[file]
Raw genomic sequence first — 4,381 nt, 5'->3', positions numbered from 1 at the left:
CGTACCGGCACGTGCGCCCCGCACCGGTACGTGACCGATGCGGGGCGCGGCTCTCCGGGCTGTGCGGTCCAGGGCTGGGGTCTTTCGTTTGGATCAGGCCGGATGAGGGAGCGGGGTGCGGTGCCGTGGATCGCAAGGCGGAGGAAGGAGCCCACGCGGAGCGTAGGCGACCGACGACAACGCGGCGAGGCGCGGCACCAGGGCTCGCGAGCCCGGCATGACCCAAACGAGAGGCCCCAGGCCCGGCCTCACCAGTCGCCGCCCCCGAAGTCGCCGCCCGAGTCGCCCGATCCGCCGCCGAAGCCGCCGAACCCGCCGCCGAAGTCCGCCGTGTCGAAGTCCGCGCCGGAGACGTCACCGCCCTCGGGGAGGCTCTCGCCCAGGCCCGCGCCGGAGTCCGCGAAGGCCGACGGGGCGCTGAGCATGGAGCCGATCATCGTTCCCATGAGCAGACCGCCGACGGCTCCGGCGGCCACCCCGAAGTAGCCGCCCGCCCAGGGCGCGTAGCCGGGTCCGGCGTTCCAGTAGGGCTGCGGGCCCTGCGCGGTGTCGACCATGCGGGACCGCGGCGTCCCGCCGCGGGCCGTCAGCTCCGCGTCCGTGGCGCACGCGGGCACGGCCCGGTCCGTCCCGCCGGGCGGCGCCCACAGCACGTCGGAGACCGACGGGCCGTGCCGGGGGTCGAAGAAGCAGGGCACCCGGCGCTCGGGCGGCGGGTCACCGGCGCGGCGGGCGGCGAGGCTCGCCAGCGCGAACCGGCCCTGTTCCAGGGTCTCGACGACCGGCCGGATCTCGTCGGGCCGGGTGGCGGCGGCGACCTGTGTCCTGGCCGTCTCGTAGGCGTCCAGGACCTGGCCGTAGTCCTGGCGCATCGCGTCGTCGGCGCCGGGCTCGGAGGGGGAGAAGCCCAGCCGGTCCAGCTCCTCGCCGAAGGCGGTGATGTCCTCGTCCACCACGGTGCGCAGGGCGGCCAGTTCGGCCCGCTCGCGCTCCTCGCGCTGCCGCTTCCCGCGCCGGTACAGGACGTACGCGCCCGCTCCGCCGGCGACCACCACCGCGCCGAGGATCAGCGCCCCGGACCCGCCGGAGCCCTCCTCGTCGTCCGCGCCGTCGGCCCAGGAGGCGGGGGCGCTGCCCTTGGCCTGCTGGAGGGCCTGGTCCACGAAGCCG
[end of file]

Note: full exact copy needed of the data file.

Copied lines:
Raw genomic sequence first — 4,381 nt, 5'->3', positions numbered from 1 at the left:
CGTACCGGCACGTGCGCCCCGCACCGGTACGTGACCGATGCGGGGCGCGGCTCTCCGGGCTGTGCGGTCCAGGGCTGGGGTCTTTCGTTTGGATCAGGCCGGATGAGGGAGCGGGGTGCGGTGCCGTGGATCGCAAGGCGGAGGAAGGAGCCCACGCGGAGCGTAGGCGACCGACGACAACGCGGCGAGGCGCGGCACCAGGGCTCGCGAGCCCGGCATGACCCAAACGAGAGGCCCCAGGCCCGGCCTCACCAGTCGCCGCCCCCGAAGTCGCCGCCCGAGTCGCCCGATCCGCCGCCGAAGCCGCCGAACCCGCCGCCGAAGTCCGCCGTGTCGAAGTCCGCGCCGGAGACGTCACCGCCCTCGGGGAGGCTCTCGCCCAGGCCCGCGCCGGAGTCCGCGAAGGCCGACGGGGCGCTGAGCATGGAGCCGATCATCGTTCCCATGAGCAGACCGCCGACGGCTCCGGCGGCCACCCCGAAGTAGCCGCCCGCCCAGGGCGCGTAGCCGGGTCCGGCGTTCCAGTAGGGCTGCGGGCCCTGCGCGGTGTCGACCATGCGGGACCGCGGCGTCCCGCCGCGGGCCGTCAGCTCCGCGTCCGTGGCGCACGCGGGCACGGCCCGGTCCGTCCCGCCGGGCGGCGCCCACAGCACGTCGGAGACCGACGGGCCGTGCCGGGGGTCGAAGAAGCAGGGCACCCGGCGCTCGGGCGGCGGGTCACCGGCGCGGCGGGCGGCGAGGCTCGCCAGCGCGAACCGGCCCTGTTCCAGGGTCTCGACGACCGGCCGGATCTCGTCGGGCCGGGTGGCGGCGGCGACCTGTGTCCTGGCCGTCTCGTAGGCGTCCAGGACCTGGCCGTAGTCCTGGCGCATCGCGTCGTCGGCGCCGGGCTCGGAGGGGGAGAAGCCCAGCCGGTCCAGCTCCTCGCCGAAGGCGGTGATGTCCTCGTCCACCACGGTGCGCAGGGCGGCCAGTTCGGCCCGCTCGCGCTCCTCGCGCTGCCGCTTCCCGCGCCGGTACAGGACGTACGCGCCCGCTCCGCCGGCGACCACCACCGCGCCGAGGATCAGCGCCCCGGACCCGCCGGAGCCCTCCTCGTCGTCCGCGCCGTCGGCCCAGGAGGCGGGGGCGCTGCCCTTGGCCTGCTGGAGGGCCTGGTCCACGAAGCCG